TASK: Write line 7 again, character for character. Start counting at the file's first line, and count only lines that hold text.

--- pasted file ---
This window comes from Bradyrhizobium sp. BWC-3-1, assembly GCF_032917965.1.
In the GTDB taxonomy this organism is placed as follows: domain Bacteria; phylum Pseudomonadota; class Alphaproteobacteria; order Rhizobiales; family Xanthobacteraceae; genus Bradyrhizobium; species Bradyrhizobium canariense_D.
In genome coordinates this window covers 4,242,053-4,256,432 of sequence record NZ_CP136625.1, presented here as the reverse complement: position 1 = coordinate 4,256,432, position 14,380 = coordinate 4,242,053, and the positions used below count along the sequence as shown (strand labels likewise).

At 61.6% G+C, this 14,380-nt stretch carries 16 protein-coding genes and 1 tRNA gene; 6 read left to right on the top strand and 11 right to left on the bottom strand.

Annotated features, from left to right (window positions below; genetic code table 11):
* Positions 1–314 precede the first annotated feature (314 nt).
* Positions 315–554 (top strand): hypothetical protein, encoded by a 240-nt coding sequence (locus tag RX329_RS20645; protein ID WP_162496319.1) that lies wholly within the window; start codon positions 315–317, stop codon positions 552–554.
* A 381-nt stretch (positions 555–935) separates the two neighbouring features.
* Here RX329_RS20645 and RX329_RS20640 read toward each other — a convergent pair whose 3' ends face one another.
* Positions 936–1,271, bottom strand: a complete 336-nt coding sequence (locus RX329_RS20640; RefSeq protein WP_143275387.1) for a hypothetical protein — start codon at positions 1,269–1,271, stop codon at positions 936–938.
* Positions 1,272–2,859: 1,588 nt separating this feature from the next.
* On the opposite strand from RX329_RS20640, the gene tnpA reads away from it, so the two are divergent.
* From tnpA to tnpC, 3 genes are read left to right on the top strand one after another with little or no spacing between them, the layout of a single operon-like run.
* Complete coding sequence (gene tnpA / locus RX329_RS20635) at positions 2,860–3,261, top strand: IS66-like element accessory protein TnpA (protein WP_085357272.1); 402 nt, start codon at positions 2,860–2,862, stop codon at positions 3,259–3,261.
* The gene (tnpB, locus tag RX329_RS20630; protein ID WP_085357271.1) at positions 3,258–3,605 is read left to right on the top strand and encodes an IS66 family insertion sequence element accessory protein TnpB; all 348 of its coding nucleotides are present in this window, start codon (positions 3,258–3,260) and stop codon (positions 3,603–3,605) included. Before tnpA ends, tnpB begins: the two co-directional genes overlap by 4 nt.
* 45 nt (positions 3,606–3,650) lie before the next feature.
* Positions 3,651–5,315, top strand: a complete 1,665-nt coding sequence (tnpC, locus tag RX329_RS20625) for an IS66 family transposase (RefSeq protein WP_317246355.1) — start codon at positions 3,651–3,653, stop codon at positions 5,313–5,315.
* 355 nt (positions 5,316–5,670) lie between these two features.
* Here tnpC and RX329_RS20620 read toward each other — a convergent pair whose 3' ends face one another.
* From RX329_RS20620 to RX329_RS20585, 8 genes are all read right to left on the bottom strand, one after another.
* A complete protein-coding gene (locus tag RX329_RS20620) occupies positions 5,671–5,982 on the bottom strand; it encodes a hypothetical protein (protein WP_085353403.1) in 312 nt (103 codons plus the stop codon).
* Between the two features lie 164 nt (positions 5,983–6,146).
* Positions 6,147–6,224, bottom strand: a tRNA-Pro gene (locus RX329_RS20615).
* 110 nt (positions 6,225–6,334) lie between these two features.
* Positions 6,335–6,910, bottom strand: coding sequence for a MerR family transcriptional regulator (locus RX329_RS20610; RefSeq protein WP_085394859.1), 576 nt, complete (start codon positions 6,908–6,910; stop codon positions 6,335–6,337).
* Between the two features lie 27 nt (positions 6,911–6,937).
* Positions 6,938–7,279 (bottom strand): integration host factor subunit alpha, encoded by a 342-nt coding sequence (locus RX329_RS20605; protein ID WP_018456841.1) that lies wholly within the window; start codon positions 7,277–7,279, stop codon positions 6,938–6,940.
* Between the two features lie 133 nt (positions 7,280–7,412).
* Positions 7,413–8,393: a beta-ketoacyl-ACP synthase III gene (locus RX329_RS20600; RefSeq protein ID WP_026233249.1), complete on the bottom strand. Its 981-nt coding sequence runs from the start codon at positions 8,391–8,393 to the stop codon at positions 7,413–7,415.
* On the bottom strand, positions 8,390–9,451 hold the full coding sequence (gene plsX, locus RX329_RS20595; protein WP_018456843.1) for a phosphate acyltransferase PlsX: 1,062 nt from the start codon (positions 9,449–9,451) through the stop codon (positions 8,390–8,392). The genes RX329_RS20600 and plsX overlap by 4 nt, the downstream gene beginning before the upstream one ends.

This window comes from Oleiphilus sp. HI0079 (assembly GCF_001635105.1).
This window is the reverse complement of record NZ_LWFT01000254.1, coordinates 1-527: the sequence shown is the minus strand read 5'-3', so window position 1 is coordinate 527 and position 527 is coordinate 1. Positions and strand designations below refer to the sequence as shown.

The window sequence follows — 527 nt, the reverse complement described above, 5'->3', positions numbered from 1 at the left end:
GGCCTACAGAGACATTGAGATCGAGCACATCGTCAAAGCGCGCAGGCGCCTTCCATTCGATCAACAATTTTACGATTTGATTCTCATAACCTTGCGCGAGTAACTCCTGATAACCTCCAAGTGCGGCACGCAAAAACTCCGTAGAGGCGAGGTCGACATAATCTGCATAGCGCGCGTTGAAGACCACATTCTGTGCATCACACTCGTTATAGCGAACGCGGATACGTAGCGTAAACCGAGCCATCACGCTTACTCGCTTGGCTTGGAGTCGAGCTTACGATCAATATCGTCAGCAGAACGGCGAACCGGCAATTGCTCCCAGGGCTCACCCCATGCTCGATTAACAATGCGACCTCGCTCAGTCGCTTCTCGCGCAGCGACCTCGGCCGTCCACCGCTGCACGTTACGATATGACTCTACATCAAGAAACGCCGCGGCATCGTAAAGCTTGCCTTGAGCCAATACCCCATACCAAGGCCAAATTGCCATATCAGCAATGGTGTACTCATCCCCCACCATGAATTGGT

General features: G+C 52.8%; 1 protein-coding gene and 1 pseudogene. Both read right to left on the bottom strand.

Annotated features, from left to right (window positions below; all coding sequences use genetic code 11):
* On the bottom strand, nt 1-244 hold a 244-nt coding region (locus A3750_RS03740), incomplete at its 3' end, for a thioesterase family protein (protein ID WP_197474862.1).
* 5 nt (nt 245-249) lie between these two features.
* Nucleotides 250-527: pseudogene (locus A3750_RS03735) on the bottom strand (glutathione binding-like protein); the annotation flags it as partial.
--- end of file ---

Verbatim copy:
* Positions 315–554 (top strand): hypothetical protein, encoded by a 240-nt coding sequence (locus tag RX329_RS20645; protein ID WP_162496319.1) that lies wholly within the window; start codon positions 315–317, stop codon positions 552–554.